Hiring Applicant Tracking Systems

How Well Do Employers Know Their Applicant Tracking Systems?

Here’s a question for HR Departments and Hiring Managers: Would you like to know one of the easiest ways to irritate job seekers during the hiring process?

Complicated Applicant Tracking Systems

Hiring processes changed from the days of submitting paper resumes. According to Recruiting Daily, 75% of large companies – smaller companies are following suit – use Applicant Tracking Systems in their recruitment activities.

So, online applications are everywhere, and it’s easy to apply anytime. Who knows this better than job seekers though?


Applicant Tracking System; Recruitment Technology; Job Search; Employers; Human Resources
How Well Do You Know Your Applicant Tracking Systems
Creative Commons Flickr Photo Courtesy of Robert S. Donovan

For HR departments, the use of online application systems stands as a time-saving measure when it comes to identifying suitable candidates in their applicant pools.

Yet, for job seeking applicants, the completion of applications using these systems is one of the most frustrating parts of the job search process. The use of ATS by companies irritates job seekers, and this fact should be seriously considered by every Human Resources Department interested in recruiting the best applicants for their advertised positions.

Now, I want to clarify this: the completion of applications for employment using the computerized ATS software is not frustrating because we are lazy, unemployed job seekers.

This issue is these applications aren’t as streamlined as they should be from the “applicant-interface end.” Therefore, more time is needed to complete them.

For the most part, every online job application I’ve completed required the following information:

1. First and Last Name

2. Physical Address and E-mail Address

3. Education History (Including High School)

4. Telephone Number and Social Security Number

5. 10 Year Employment History (Including Addresses, Supervisor Information, and Reasons for Leaving Each Job)

6. Past Salary History

7. Salary Preferences

8. Professional References

9. Resume and Cover Letter

10. Pre-Screen Questionnaire and Assessment

Is all of this information needed at this point in the recruitment process? At this point, we’re only applying and seeking consideration for the targeted positions.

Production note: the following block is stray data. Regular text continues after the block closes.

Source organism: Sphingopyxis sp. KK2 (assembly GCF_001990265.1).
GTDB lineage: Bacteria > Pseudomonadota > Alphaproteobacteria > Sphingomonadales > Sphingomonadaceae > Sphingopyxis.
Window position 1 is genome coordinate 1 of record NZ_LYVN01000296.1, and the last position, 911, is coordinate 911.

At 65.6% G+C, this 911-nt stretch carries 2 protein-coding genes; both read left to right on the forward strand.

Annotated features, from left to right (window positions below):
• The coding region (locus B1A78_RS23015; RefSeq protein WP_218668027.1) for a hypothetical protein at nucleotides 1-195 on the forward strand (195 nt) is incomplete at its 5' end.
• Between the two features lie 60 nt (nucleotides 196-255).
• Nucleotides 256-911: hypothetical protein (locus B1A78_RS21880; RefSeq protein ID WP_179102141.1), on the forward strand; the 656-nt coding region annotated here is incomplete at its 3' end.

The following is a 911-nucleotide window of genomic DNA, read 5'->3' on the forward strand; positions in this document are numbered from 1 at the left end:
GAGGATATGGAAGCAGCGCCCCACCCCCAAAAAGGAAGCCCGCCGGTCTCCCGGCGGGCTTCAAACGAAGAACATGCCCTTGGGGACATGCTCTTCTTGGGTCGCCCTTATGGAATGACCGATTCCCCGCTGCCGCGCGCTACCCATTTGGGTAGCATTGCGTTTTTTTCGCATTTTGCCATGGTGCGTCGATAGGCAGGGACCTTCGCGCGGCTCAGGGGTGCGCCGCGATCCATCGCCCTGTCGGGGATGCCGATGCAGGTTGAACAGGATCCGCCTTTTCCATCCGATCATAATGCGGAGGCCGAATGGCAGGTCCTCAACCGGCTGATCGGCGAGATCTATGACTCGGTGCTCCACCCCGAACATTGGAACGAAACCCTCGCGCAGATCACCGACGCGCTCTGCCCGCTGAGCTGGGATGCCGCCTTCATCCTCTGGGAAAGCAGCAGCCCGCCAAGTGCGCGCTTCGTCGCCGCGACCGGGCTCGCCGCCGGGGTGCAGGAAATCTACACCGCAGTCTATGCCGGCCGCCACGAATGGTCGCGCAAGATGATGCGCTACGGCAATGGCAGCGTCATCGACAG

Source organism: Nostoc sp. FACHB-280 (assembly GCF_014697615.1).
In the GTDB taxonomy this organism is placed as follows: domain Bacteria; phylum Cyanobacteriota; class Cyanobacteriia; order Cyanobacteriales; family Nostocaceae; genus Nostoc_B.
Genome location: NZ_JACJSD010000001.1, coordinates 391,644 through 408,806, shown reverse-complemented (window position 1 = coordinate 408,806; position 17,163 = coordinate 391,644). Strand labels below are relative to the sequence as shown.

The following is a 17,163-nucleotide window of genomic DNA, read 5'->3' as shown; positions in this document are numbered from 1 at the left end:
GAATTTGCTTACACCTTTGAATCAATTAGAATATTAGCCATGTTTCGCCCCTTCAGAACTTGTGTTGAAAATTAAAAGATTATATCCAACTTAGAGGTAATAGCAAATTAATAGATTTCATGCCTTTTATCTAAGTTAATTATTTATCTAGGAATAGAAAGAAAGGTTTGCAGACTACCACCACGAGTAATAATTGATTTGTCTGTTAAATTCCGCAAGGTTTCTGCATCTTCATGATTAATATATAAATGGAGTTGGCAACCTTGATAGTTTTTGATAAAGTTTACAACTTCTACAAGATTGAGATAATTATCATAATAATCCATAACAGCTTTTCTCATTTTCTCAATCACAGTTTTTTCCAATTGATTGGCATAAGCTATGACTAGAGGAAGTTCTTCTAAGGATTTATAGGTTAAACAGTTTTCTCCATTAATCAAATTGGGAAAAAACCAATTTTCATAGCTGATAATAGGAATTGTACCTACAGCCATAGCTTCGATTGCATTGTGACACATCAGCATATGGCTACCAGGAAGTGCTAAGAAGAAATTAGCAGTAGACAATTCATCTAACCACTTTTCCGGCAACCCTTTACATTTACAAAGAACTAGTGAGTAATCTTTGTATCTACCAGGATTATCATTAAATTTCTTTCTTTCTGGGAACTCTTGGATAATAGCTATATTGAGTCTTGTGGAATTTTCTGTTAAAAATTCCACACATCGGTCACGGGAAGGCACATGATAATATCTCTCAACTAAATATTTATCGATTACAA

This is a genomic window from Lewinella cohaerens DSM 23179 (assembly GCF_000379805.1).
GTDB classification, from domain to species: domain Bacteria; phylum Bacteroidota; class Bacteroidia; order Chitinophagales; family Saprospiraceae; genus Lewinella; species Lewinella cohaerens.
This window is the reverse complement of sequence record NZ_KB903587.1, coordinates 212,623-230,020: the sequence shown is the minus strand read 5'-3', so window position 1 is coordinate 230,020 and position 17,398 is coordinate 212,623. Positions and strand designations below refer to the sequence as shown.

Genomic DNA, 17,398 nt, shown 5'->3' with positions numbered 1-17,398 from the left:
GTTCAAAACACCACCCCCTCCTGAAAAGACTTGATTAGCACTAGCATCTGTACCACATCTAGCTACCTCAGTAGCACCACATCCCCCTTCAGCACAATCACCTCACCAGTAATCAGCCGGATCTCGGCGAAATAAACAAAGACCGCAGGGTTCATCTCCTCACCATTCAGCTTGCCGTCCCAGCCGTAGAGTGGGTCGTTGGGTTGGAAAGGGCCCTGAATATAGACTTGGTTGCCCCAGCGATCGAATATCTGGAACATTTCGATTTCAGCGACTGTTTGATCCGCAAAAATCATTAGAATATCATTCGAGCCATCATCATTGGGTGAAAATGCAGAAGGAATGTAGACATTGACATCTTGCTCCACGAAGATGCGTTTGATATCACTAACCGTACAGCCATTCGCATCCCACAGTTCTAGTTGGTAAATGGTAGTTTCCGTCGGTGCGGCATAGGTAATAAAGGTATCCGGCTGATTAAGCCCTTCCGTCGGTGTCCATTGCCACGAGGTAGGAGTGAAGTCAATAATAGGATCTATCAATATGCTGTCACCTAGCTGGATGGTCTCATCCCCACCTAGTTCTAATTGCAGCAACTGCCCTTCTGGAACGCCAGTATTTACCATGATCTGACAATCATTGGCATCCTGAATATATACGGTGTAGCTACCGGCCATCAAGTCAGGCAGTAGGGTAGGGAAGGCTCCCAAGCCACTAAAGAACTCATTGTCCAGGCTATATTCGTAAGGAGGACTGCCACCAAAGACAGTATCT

Additionally, in what way are salary requirements and past salary history relevant to be required on applications?

When online applications require all of this information up front, it’s hard for our applications to move from hiring automation to human hands.

We battle systems kicking out information if it’s not what the software expects, and we battle systems requiring us to match up “perfectly” with the application software keywords and criteria.

Simplified Online Application Tracking Systems

I am aware of this: official applications are needed in company files for compliance purposes. This, however, applies to employees not applicants. Why waste a job seeker’s time on inefficient applications?

I see Human Resources personnel love Applicant Tracking Systems, so they aren’t going anywhere.  In his article, Is Your Applicant Tracking System Hurting As Much As It’s Helping, David Gee states the following:

“The market for talent management systems (software to manage recruiting, performance and succession management, learning management, compensation, and related areas) is reportedly over $4 billion currently, and is expected to grow by over 20% in 2014. So the ATS is here to stay.”

You can read more of his article on Staffing Talk by clicking here.

With this in mind, hiring departments should change their online application systems and only require the following necessary information from applicants upon applying:

1. First and Last Name

2. E-mail Address for Contact

3. Telephone Number for Contact

4. Resume and Cover Letter

You might be wondering, “Why should I make these changes to benefit job seekers when they are the ones seeking employment?”

Making changes to the online job application systems will benefit hiring managers as well. Many applicant tracking systems are cumbersome with technical difficulties, and companies are missing out on suitable applicants because some choose not to apply.

Here’s Evil HR Lady’s take on it in her CBSNews article, How Online Job Searches Worsen the Job Crisis:

“Let me make it clear by speaking directly to hiring managers, recruiters and job-board operators: When the economy is lousy, you need the best possible matches between employer and employee. And those matches aren’t to be made through online key word searches. Why? Because such terms only represent how you think the job should be done — it doesn’t allow for the possibility of finding a better way to do a job, or exploring other options.”

You can read more of her article on Evil HR Lady by clicking here.

The job market is tough, the job search process is no easy one, and computerized ATS systems add to the frustration.

Why not make things a little easier for job seekers and simplify your online job applications?

Online Application Suggestion: Resumes and cover letters should be used to identify candidates in the beginning stage of the hiring process. Once there is a mutual interest on both sides and a job offer is secured, the new employee should then be asked to complete the official application.

With efficient application processes in place, you benefit from more qualified people in your candidate pools.

What’s your take on Applicant Tracking Systems in hiring screening processes? Share below.

Disclaimer: I am not an HR or Career Professional by training. When I write on job search topics, I write from the perspective of a job seeker with experience in job searching.


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